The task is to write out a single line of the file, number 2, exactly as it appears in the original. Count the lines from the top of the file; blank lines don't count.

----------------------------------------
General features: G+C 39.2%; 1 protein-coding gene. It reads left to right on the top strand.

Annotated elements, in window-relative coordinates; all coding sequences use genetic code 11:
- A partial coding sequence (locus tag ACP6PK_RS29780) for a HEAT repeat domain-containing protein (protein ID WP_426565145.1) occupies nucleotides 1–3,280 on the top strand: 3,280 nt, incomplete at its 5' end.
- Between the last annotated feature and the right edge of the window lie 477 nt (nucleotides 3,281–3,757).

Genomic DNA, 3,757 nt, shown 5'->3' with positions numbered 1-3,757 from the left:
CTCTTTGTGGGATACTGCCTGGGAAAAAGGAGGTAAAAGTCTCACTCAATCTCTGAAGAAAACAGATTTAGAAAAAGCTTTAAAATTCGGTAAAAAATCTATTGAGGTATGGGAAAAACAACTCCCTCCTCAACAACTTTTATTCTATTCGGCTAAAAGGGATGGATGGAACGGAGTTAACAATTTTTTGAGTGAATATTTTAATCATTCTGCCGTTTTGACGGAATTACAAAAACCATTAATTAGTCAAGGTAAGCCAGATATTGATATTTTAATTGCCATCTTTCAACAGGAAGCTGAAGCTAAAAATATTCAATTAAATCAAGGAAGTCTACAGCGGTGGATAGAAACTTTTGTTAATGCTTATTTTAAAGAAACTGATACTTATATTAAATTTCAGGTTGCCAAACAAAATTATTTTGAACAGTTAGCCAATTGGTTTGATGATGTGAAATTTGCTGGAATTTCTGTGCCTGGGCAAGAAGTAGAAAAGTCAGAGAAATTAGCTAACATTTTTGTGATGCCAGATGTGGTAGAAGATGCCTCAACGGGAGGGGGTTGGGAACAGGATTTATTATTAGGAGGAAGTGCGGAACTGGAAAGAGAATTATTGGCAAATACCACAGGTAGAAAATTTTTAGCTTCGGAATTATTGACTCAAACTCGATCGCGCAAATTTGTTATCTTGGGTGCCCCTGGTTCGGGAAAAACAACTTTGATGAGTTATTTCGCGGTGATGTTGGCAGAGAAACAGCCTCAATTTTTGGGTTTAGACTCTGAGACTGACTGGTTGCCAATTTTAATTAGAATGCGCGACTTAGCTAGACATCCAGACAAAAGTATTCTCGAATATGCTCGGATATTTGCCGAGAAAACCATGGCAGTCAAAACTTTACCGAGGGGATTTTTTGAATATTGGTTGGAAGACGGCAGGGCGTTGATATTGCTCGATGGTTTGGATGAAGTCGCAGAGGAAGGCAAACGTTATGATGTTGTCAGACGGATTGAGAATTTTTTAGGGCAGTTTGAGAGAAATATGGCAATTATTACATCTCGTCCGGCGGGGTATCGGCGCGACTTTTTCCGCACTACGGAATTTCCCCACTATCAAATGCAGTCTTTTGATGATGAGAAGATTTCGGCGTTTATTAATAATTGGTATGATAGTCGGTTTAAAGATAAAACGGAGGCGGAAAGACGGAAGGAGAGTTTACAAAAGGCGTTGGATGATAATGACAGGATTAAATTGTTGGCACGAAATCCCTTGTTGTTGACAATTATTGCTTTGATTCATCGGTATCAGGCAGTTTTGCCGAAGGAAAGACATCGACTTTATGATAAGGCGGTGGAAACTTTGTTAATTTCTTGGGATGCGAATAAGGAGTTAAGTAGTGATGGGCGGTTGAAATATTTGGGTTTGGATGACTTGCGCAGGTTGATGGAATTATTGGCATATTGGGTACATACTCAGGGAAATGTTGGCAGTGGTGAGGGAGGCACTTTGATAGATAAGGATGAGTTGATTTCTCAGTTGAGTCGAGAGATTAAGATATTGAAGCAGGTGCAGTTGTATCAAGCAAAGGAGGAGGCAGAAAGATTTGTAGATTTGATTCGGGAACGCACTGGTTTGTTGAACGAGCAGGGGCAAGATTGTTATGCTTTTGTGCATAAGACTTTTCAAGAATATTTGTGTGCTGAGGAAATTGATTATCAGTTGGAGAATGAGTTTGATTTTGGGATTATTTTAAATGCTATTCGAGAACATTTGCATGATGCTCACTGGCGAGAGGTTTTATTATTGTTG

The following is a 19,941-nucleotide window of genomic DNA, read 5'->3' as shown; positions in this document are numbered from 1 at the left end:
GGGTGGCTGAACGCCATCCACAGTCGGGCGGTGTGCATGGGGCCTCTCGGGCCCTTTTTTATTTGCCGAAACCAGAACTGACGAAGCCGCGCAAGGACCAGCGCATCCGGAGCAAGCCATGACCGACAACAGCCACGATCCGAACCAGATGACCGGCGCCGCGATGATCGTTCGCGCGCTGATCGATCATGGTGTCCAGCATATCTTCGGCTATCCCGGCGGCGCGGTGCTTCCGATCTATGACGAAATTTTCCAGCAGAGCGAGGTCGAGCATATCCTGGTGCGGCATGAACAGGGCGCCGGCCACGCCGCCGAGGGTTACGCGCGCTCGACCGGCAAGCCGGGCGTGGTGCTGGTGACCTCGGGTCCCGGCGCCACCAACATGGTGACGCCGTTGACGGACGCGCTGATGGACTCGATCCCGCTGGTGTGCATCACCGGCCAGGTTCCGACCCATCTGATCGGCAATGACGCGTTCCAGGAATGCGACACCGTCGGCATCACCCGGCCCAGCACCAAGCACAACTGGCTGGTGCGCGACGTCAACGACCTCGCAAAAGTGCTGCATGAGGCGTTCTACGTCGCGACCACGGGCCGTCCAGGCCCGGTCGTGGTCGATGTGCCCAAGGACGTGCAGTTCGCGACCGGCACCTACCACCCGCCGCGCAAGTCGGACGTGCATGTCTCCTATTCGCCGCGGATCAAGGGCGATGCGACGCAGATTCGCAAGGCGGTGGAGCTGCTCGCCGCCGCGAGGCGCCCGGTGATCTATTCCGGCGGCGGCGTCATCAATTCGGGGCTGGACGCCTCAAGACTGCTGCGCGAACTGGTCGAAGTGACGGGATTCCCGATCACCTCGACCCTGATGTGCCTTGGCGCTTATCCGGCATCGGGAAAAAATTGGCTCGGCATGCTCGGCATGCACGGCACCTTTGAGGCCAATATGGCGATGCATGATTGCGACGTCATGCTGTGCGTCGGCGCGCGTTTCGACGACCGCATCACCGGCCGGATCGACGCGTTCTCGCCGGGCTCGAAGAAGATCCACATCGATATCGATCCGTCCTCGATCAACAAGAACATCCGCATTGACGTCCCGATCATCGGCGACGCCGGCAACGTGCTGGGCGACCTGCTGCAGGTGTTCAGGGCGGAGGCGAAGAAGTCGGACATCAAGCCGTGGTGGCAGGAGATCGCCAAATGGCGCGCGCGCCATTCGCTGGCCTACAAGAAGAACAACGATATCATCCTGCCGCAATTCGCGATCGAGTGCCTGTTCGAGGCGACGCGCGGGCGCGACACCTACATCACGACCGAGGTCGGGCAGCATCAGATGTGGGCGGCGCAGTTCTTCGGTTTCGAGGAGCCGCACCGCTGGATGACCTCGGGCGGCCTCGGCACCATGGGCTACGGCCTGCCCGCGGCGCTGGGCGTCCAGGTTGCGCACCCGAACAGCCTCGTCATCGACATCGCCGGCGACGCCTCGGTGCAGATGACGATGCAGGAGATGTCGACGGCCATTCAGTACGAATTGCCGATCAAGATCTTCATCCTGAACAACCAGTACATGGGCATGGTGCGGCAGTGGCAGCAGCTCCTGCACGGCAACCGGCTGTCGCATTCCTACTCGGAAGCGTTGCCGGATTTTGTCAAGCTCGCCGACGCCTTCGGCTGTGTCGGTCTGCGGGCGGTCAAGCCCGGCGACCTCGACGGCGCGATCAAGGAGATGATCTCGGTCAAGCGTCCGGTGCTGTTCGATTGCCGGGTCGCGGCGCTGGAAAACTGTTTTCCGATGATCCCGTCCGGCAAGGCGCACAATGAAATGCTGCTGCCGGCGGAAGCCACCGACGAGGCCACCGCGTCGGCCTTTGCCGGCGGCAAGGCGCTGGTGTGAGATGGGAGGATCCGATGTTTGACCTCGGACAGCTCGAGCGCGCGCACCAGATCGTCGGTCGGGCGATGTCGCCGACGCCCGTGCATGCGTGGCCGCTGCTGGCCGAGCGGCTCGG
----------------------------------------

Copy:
Annotated elements, in window-relative coordinates; all coding sequences use genetic code 11: